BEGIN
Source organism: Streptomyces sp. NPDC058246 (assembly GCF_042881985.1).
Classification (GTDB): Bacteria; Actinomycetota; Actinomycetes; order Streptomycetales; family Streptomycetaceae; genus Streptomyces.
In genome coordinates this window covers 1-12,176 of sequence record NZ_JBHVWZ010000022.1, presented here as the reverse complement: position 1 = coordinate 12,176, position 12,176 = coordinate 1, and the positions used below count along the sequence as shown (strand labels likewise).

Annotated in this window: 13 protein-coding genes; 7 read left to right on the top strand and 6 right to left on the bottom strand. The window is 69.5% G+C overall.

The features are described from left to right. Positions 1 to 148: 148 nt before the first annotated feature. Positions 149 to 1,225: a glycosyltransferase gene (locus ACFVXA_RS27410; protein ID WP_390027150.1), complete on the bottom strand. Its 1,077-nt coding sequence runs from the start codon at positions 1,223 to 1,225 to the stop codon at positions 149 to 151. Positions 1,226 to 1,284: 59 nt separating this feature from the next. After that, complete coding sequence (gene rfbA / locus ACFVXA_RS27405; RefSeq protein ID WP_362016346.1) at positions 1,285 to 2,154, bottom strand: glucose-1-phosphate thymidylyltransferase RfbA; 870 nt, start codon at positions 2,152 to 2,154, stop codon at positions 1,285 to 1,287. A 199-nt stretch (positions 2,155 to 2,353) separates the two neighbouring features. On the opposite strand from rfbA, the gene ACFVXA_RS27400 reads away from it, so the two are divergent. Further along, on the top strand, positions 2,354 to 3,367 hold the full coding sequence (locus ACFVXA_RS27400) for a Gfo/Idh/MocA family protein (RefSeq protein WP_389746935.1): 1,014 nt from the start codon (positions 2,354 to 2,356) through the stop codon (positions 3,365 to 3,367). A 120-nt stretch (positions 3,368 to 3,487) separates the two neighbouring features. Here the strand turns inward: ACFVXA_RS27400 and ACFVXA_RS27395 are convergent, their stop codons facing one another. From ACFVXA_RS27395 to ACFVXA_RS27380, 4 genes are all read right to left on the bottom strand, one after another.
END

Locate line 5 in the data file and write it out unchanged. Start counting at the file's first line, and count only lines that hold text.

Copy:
The features are described from left to right. Positions 1 to 148: 148 nt before the first annotated feature. Positions 149 to 1,225: a glycosyltransferase gene (locus ACFVXA_RS27410; protein ID WP_390027150.1), complete on the bottom strand. Its 1,077-nt coding sequence runs from the start codon at positions 1,223 to 1,225 to the stop codon at positions 149 to 151. Positions 1,226 to 1,284: 59 nt separating this feature from the next. After that, complete coding sequence (gene rfbA / locus ACFVXA_RS27405; RefSeq protein ID WP_362016346.1) at positions 1,285 to 2,154, bottom strand: glucose-1-phosphate thymidylyltransferase RfbA; 870 nt, start codon at positions 2,152 to 2,154, stop codon at positions 1,285 to 1,287. A 199-nt stretch (positions 2,155 to 2,353) separates the two neighbouring features. On the opposite strand from rfbA, the gene ACFVXA_RS27400 reads away from it, so the two are divergent. Further along, on the top strand, positions 2,354 to 3,367 hold the full coding sequence (locus ACFVXA_RS27400) for a Gfo/Idh/MocA family protein (RefSeq protein WP_389746935.1): 1,014 nt from the start codon (positions 2,354 to 2,356) through the stop codon (positions 3,365 to 3,367). A 120-nt stretch (positions 3,368 to 3,487) separates the two neighbouring features. Here the strand turns inward: ACFVXA_RS27400 and ACFVXA_RS27395 are convergent, their stop codons facing one another. From ACFVXA_RS27395 to ACFVXA_RS27380, 4 genes are all read right to left on the bottom strand, one after another.